In August and September of 2018, Rogers faced 85 hitters. Of the 85, 28 struck out. Only 13 of them reached base. None of them scored. Rogers was perhaps the most dominant reliever in all of baseball during the last two months of the season. Despite this, May and Parker were thought to be the lead dogs in the fight for saves, with Rogers remaining in a setup role. And that may still be the case for all we know. Saturday’s events did not do much to clarify things.
May began the seventh inning but only faced two hitters. Rogers pitched a scoreless eighth. Parker pitched the ninth but gave up the winning run and took the loss. Personally, I want to see it again from Rogers before I fully buy in and spend a bunch of FAAB or use a move in leagues with transaction limits. But if Rogers is given the chance to close out games consistently, he can put up some elite numbers.
Brad Boxberger got a save for Kansas City on Thursday, but the usage itself felt odd for a would-be closer. Kansas City entered the ninth with a 5-0 lead and turned to Wily Peralta to open the final frame. Peralta allowed two of three hitters to reach base and quickly gave way to Jake Diekman. Diekman walked Yonder Alonso, which created an official save opportunity. But Diekman (a left-hander) was allowed to face right-handed hitting Eloy Jimenez with the bases loaded. Diekman hit Jimenez, then induced a force out from Daniel Palka. With Tim Anderson approaching the dish, Ned Yost brought in Kevin McCarthy instead of Boxberger. But McCarthy was not up to the task, giving up a hit and a walk. It was only then that Yost brought Boxberger in to finish the game. If Thursday’s usage was bad, Saturday’s was worse.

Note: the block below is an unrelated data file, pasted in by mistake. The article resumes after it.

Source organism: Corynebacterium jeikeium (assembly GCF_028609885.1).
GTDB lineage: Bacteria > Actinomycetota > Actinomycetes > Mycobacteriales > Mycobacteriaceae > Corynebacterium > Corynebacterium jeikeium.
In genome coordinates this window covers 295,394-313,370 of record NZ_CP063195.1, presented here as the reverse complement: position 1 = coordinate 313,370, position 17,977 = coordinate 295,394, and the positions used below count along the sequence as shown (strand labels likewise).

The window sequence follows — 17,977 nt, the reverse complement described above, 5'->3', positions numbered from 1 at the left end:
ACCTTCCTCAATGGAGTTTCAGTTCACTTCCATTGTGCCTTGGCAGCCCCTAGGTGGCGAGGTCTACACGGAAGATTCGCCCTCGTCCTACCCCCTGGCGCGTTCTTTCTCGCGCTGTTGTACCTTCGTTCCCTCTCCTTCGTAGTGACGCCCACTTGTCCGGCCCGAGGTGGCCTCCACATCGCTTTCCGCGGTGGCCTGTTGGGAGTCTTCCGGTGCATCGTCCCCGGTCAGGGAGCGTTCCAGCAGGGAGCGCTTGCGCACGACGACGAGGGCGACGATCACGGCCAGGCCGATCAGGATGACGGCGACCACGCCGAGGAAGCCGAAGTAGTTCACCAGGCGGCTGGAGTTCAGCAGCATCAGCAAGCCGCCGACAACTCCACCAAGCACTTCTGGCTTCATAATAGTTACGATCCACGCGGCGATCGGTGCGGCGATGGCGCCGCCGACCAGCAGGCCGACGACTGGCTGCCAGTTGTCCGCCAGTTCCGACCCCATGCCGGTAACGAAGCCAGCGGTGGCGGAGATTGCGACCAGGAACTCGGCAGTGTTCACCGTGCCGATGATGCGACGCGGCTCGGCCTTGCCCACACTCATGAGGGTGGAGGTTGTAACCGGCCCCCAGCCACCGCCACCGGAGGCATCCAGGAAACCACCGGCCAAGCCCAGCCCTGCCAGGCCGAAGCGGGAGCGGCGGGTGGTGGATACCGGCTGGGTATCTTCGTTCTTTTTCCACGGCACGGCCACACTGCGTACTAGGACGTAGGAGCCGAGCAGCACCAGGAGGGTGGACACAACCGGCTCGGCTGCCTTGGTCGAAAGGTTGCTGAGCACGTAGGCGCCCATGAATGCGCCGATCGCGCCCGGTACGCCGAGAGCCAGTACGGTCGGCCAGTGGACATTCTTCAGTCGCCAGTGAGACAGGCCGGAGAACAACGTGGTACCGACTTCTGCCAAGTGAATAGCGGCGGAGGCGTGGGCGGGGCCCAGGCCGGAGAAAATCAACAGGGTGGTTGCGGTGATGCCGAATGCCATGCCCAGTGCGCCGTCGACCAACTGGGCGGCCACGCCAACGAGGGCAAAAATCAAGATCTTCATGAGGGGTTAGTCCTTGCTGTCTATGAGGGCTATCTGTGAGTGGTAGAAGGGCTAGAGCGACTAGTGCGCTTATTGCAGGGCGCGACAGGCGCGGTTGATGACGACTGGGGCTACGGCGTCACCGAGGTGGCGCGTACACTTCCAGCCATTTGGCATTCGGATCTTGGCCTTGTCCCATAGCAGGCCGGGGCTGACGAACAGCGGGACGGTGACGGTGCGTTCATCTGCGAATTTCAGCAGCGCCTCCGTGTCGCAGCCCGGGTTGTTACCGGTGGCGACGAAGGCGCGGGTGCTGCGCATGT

Boxberger pitched the seventh inning of Kansas City’s 8-6 victory and it was not pretty. Boxberger allowed three runs in the outing and is likely on the outside looking in. Ian Kennedy pitched the ninth for his first career save. I have no idea if Yost plans to use Kennedy, Diekman, or McCarthy in the role, but Boxberger looks to be on the outside looking in for the moment. Owners will likely need to look elsewhere.
David Robertson did not factor into the decision in Philadelphia’s 10-4 victory against Atlanta on Thursday, but his usage also raised some eyebrows. He began the eighth inning with Atlanta bringing their big boppers coming to the plate. But Philly was ahead by seven runs at the time. It’s not like the game was in the balance at that point. Gabe Kapler loves to tinker and having Robertson come in with the heart of Atlanta’s order may signify a preference for the veteran in high-leverage situations. Robertson did pitch the ninth on Saturday. However, he allowed two runs in his frame, while Seranthony Dominguez tossed a scoreless eighth. Robertson owners may have to sweat this situation out for quite a while.